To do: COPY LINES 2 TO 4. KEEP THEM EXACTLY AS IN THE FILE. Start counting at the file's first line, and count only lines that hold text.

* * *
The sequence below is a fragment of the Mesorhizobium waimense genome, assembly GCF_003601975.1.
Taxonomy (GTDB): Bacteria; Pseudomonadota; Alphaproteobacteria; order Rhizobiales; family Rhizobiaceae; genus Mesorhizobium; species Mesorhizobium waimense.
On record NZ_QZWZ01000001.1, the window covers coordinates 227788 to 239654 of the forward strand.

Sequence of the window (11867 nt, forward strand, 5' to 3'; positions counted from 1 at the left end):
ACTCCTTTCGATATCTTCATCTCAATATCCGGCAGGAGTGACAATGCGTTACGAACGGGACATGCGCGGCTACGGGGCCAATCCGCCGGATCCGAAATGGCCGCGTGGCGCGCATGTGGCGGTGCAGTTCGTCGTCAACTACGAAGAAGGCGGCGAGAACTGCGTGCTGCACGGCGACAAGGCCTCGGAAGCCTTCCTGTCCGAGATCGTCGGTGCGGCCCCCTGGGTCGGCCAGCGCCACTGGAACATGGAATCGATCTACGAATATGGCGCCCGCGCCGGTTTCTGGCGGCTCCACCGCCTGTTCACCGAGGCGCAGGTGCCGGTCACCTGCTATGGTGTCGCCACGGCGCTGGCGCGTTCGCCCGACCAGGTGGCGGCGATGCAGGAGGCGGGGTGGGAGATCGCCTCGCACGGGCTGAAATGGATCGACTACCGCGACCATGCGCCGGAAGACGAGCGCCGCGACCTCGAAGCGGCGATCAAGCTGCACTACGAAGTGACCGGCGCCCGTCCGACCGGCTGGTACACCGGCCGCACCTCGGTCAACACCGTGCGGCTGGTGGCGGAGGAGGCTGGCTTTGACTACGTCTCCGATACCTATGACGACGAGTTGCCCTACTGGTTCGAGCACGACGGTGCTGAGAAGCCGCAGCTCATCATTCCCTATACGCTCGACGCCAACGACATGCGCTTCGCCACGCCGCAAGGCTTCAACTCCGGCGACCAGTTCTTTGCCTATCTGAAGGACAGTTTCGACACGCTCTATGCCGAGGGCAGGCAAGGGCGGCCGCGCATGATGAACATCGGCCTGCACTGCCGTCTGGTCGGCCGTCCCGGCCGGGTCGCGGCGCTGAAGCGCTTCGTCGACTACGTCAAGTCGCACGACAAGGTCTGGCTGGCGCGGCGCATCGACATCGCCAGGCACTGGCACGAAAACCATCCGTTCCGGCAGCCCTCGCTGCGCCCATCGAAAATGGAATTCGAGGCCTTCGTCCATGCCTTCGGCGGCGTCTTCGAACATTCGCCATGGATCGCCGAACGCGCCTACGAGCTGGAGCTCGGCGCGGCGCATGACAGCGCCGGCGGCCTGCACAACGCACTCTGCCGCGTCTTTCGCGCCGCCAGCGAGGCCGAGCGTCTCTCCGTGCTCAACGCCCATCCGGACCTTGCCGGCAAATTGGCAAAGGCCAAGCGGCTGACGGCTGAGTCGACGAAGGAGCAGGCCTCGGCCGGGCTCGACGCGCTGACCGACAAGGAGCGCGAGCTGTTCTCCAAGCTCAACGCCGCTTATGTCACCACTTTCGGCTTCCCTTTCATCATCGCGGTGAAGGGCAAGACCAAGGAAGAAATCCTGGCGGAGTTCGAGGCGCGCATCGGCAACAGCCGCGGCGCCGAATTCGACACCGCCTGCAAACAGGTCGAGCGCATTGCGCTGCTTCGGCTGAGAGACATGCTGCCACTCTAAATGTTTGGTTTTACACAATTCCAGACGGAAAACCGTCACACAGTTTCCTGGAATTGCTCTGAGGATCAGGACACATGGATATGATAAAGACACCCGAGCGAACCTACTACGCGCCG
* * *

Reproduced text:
Taxonomy (GTDB): Bacteria; Pseudomonadota; Alphaproteobacteria; order Rhizobiales; family Rhizobiaceae; genus Mesorhizobium; species Mesorhizobium waimense.
On record NZ_QZWZ01000001.1, the window covers coordinates 227788 to 239654 of the forward strand.

Sequence of the window (11867 nt, forward strand, 5' to 3'; positions counted from 1 at the left end):